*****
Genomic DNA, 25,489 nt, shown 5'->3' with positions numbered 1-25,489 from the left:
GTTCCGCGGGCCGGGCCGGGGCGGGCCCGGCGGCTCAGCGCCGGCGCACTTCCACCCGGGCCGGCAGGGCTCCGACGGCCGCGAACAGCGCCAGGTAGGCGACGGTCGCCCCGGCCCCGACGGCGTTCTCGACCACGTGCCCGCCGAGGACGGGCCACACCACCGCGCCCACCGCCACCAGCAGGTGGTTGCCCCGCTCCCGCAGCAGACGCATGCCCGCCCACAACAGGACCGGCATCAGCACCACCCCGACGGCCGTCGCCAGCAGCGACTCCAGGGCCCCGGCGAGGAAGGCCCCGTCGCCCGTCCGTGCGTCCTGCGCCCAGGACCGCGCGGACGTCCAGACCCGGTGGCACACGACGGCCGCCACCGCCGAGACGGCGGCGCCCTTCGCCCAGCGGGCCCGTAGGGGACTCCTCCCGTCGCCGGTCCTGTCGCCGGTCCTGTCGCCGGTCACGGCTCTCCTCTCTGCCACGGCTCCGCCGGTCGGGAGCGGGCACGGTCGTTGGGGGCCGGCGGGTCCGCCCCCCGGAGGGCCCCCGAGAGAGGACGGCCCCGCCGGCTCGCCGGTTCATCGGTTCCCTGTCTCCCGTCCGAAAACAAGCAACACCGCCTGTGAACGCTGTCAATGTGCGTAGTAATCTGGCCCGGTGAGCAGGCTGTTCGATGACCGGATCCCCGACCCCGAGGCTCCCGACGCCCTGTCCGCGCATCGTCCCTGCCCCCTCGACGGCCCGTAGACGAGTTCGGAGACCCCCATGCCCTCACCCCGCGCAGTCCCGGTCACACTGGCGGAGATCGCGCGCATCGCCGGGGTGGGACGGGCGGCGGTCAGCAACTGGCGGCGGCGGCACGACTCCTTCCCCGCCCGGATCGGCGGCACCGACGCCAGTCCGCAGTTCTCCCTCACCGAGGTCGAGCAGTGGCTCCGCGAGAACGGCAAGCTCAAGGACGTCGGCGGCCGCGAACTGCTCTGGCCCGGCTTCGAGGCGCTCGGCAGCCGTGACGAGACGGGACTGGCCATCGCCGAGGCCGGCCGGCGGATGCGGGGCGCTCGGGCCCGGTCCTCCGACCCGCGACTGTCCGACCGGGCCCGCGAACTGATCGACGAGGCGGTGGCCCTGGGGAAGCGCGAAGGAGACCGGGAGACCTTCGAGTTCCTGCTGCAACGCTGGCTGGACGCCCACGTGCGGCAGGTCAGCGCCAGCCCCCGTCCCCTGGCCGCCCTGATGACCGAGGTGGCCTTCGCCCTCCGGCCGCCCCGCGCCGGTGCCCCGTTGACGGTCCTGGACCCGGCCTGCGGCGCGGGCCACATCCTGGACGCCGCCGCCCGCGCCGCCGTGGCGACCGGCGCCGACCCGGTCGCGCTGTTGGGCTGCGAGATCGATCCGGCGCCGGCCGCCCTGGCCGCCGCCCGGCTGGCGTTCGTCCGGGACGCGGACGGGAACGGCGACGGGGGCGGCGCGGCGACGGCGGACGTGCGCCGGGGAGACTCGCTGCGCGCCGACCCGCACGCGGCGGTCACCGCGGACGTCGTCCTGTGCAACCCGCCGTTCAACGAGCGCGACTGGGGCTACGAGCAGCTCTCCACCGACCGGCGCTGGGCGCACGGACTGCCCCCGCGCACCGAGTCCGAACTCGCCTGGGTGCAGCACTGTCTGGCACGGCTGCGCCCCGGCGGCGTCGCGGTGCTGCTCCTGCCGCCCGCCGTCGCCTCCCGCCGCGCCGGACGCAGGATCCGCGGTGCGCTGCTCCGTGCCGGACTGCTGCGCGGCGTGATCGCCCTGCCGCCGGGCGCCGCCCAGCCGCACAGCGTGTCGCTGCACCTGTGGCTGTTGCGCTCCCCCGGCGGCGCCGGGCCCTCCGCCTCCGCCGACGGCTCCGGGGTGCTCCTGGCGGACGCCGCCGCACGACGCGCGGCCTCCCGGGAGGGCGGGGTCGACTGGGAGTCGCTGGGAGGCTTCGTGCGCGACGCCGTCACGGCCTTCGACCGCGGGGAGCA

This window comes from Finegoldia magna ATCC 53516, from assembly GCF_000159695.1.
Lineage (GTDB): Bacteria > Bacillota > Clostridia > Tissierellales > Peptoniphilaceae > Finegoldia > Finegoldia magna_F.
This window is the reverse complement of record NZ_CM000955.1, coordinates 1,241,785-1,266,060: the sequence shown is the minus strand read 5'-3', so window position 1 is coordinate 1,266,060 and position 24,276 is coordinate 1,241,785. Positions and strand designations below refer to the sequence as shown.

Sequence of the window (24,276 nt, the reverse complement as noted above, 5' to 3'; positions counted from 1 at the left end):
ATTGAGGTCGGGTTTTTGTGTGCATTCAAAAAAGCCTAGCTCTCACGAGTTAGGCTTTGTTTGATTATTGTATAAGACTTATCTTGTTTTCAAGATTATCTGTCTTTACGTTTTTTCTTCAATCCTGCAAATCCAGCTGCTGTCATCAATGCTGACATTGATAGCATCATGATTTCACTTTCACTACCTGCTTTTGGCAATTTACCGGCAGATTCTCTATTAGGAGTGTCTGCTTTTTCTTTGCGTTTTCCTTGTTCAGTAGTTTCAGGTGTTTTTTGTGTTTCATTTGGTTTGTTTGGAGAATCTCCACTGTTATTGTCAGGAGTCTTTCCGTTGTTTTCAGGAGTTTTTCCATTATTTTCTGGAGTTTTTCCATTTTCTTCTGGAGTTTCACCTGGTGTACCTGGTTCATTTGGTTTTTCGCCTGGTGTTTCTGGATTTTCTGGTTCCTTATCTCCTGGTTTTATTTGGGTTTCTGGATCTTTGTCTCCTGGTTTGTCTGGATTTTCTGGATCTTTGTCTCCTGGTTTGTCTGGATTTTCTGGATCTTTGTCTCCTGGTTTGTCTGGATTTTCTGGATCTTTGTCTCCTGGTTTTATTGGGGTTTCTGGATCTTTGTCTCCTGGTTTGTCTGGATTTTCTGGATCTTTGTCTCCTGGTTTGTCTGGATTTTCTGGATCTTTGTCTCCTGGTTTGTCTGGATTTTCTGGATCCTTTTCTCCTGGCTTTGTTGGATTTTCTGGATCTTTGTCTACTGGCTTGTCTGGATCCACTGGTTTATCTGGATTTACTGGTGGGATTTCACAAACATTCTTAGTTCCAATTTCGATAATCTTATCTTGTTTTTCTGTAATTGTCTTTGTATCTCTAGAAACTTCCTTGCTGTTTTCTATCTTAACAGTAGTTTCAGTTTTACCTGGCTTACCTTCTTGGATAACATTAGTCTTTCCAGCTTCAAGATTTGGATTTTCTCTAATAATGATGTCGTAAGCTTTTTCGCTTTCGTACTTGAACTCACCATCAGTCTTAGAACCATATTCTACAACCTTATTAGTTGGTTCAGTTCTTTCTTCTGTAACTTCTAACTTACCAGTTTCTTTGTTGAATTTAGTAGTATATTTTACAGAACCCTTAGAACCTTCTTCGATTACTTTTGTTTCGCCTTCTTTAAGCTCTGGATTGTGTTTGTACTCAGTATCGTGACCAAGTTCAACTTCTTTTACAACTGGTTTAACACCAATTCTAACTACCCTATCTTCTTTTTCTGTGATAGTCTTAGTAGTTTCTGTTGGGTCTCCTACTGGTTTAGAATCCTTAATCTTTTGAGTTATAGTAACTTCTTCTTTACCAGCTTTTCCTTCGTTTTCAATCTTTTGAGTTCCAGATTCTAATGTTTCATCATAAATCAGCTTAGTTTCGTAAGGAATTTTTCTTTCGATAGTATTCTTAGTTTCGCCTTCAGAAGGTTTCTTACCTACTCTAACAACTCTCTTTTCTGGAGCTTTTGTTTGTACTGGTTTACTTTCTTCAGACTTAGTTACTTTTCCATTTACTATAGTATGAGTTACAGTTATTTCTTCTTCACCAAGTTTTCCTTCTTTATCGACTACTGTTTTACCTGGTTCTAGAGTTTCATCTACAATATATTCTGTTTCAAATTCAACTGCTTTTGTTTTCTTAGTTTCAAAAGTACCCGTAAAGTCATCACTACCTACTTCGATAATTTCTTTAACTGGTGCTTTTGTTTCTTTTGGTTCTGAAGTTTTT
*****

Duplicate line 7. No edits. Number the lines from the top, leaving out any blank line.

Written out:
ATTGAGGTCGGGTTTTTGTGTGCATTCAAAAAAGCCTAGCTCTCACGAGTTAGGCTTTGTTTGATTATTGTATAAGACTTATCTTGTTTTCAAGATTATCTGTCTTTACGTTTTTTCTTCAATCCTGCAAATCCAGCTGCTGTCATCAATGCTGACATTGATAGCATCATGATTTCACTTTCACTACCTGCTTTTGGCAATTTACCGGCAGATTCTCTATTAGGAGTGTCTGCTTTTTCTTTGCGTTTTCCTTGTTCAGTAGTTTCAGGTGTTTTTTGTGTTTCATTTGGTTTGTTTGGAGAATCTCCACTGTTATTGTCAGGAGTCTTTCCGTTGTTTTCAGGAGTTTTTCCATTATTTTCTGGAGTTTTTCCATTTTCTTCTGGAGTTTCACCTGGTGTACCTGGTTCATTTGGTTTTTCGCCTGGTGTTTCTGGATTTTCTGGTTCCTTATCTCCTGGTTTTATTTGGGTTTCTGGATCTTTGTCTCCTGGTTTGTCTGGATTTTCTGGATCTTTGTCTCCTGGTTTGTCTGGATTTTCTGGATCTTTGTCTCCTGGTTTGTCTGGATTTTCTGGATCTTTGTCTCCTGGTTTTATTGGGGTTTCTGGATCTTTGTCTCCTGGTTTGTCTGGATTTTCTGGATCTTTGTCTCCTGGTTTGTCTGGATTTTCTGGATCTTTGTCTCCTGGTTTGTCTGGATTTTCTGGATCCTTTTCTCCTGGCTTTGTTGGATTTTCTGGATCTTTGTCTACTGGCTTGTCTGGATCCACTGGTTTATCTGGATTTACTGGTGGGATTTCACAAACATTCTTAGTTCCAATTTCGATAATCTTATCTTGTTTTTCTGTAATTGTCTTTGTATCTCTAGAAACTTCCTTGCTGTTTTCTATCTTAACAGTAGTTTCAGTTTTACCTGGCTTACCTTCTTGGATAACATTAGTCTTTCCAGCTTCAAGATTTGGATTTTCTCTAATAATGATGTCGTAAGCTTTTTCGCTTTCGTACTTGAACTCACCATCAGTCTTAGAACCATATTCTACAACCTTATTAGTTGGTTCAGTTCTTTCTTCTGTAACTTCTAACTTACCAGTTTCTTTGTTGAATTTAGTAGTATATTTTACAGAACCCTTAGAACCTTCTTCGATTACTTTTGTTTCGCCTTCTTTAAGCTCTGGATTGTGTTTGTACTCAGTATCGTGACCAAGTTCAACTTCTTTTACAACTGGTTTAACACCAATTCTAACTACCCTATCTTCTTTTTCTGTGATAGTCTTAGTAGTTTCTGTTGGGTCTCCTACTGGTTTAGAATCCTTAATCTTTTGAGTTATAGTAACTTCTTCTTTACCAGCTTTTCCTTCGTTTTCAATCTTTTGAGTTCCAGATTCTAATGTTTCATCATAAATCAGCTTAGTTTCGTAAGGAATTTTTCTTTCGATAGTATTCTTAGTTTCGCCTTCAGAAGGTTTCTTACCTACTCTAACAACTCTCTTTTCTGGAGCTTTTGTTTGTACTGGTTTACTTTCTTCAGACTTAGTTACTTTTCCATTTACTATAGTATGAGTTACAGTTATTTCTTCTTCACCAAGTTTTCCTTCTTTATCGACTACTGTTTTACCTGGTTCTAGAGTTTCATCTACAATATATTCTGTTTCAAATTCAACTGCTTTTGTTTTCTTAGTTTCAAAAGTACCCGTAAAGTCATCACTACCTACTTCGATAATTTCTTTAACTGGTGCTTTTGTTTCTTTTGGTTCTGAAGTTTTT